Intensified Congestion Drowns Major U.S. Ports

The U.S. is experiencing severe congestion again at the major ports in Los Angeles, Long Beach, New York and Vancouver and foresees no relief until the end of the year.

Terminal operators are spending millions and taking extraordinary steps like running costly “hoot owl” shifts from 3 a.m. to 8 a.m. to relieve congestion in their container yards. Still, cargo piles up at a rate of 4.5 percent more containers than the same time last year.

Each terminal operator has a different reason for what may be causing the backlog. One common complaint is the limited chassis availability. Operators are calling chassis the Achilles heel of the modern supply chain due to their frequent need for maintenance and the recent and unforeseen spike in costs. Their lack of availability has filled the shipping yard with containers.

“There are times when the imports are not moving. The numbers are outrageous —6,000 to 7,000 containers just sitting at the terminals,” Pacific Maritime Association President Jim McKenna told JOC Group.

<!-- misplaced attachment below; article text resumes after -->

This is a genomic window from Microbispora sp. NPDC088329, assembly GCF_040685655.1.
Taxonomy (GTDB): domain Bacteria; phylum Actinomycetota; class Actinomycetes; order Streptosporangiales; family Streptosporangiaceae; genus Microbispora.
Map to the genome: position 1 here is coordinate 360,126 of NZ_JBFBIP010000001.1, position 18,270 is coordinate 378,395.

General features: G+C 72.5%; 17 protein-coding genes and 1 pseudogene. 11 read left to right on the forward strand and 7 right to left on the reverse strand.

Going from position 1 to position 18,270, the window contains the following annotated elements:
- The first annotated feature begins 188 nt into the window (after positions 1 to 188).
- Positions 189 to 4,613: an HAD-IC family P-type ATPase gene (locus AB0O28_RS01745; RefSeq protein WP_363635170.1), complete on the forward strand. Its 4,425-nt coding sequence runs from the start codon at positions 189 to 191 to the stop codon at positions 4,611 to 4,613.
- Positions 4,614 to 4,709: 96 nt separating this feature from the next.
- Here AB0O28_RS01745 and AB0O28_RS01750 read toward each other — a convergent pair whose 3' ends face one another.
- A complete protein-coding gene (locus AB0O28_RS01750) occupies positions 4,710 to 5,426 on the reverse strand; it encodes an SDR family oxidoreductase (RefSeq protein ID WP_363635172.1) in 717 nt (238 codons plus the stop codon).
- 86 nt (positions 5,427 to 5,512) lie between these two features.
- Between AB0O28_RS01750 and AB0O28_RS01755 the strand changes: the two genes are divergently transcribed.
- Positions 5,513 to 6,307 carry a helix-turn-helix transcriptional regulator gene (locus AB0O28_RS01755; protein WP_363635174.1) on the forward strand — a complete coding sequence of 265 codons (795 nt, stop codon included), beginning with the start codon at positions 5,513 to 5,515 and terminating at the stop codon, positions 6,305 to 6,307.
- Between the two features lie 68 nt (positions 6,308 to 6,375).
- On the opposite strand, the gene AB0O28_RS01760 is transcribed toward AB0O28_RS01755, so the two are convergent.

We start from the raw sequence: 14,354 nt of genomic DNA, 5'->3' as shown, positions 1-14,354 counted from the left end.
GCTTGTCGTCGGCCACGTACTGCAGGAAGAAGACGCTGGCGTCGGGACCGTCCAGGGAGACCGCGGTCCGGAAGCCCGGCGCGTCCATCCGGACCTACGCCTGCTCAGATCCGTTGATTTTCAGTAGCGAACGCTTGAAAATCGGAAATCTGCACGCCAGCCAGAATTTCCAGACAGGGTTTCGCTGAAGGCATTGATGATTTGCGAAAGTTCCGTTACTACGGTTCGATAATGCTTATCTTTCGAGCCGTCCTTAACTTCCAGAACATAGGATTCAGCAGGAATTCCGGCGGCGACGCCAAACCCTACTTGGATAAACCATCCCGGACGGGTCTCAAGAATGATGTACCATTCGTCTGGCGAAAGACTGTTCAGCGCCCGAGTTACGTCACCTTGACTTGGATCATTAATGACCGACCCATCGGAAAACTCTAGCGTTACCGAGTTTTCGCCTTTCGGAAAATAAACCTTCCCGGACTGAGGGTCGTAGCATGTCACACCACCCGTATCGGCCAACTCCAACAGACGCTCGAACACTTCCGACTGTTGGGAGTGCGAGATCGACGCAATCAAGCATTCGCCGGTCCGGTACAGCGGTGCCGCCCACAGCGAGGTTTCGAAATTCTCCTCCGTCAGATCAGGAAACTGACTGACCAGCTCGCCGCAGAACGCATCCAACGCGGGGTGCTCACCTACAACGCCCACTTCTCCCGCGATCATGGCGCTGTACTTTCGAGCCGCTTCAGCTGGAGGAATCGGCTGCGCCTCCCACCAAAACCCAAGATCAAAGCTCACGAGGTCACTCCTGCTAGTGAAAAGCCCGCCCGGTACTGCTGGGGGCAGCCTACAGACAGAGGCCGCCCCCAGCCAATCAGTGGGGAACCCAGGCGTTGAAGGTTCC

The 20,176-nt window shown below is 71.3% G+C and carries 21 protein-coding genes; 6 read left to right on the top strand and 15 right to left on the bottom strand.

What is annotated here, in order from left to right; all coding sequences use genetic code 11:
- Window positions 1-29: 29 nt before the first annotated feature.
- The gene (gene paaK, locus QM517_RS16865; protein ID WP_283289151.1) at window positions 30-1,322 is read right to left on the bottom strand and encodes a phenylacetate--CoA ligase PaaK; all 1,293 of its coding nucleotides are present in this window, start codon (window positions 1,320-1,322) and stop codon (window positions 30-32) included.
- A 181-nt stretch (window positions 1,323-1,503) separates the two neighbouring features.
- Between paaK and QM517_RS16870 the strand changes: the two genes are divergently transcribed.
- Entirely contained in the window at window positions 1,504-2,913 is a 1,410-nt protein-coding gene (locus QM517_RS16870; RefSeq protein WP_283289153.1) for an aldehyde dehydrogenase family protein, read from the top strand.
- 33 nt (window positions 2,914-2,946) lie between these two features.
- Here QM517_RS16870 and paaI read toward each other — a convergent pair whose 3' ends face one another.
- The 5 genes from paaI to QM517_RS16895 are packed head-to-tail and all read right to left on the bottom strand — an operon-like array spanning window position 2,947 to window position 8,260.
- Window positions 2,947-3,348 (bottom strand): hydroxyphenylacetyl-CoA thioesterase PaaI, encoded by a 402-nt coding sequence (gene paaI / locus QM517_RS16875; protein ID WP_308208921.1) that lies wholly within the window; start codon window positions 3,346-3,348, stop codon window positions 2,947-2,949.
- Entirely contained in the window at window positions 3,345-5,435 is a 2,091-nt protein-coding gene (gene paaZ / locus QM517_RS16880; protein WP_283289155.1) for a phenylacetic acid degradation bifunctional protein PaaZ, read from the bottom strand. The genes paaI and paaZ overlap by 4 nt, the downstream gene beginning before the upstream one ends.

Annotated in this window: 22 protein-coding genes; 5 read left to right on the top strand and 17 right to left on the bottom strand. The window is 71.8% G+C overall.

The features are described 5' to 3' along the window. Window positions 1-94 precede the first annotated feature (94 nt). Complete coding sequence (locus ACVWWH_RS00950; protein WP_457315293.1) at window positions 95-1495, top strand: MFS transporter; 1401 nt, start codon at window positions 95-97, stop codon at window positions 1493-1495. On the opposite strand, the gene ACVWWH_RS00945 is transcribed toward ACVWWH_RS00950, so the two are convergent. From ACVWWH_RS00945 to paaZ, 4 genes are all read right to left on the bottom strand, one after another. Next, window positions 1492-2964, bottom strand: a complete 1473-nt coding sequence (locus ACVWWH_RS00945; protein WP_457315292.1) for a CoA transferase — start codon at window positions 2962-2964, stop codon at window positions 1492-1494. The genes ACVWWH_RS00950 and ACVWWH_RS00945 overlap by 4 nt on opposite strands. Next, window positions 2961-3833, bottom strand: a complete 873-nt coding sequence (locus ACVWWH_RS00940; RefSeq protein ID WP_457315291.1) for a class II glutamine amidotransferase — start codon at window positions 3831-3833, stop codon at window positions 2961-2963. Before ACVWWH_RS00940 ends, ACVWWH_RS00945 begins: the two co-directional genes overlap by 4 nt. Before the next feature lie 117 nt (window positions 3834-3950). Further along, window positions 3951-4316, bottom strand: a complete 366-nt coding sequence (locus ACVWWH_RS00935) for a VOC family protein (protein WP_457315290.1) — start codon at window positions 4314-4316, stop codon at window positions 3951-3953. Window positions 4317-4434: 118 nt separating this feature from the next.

In California, this lack of chassis availability may be stemming from the International Longshore Warehouse Union itself. ILWU members have been reportedly targeting high-traffic terminals and requiring lengthy safety inspections on trucks and chassis far beyond the standard inspection. Working without a contract since July 1 has given the workers few reasons to move traffic along.

“Our sources are telling us the ILWU is purposely slowing down operations,” said Eric Sauer, vice president of policy and government relations at the California Trucking Association.

Another problem at the port stems from the truck driver shortage. At times, hundreds of chassis and containers sit awaiting available drivers. So although terminals are working around the clock to relieve congestion, the rest of the transit system is unable to handle the increased volume at this time.

“We’re using 20 percent more labor to do 1 percent more volume,” McKenna said.

Langham promises to provide as many solutions as possible in this time of frustration. In most cases those solutions include trans-loading cargo and getting it into over the road trucks.  For more information, please contact Deirdre at 855-214-2844.

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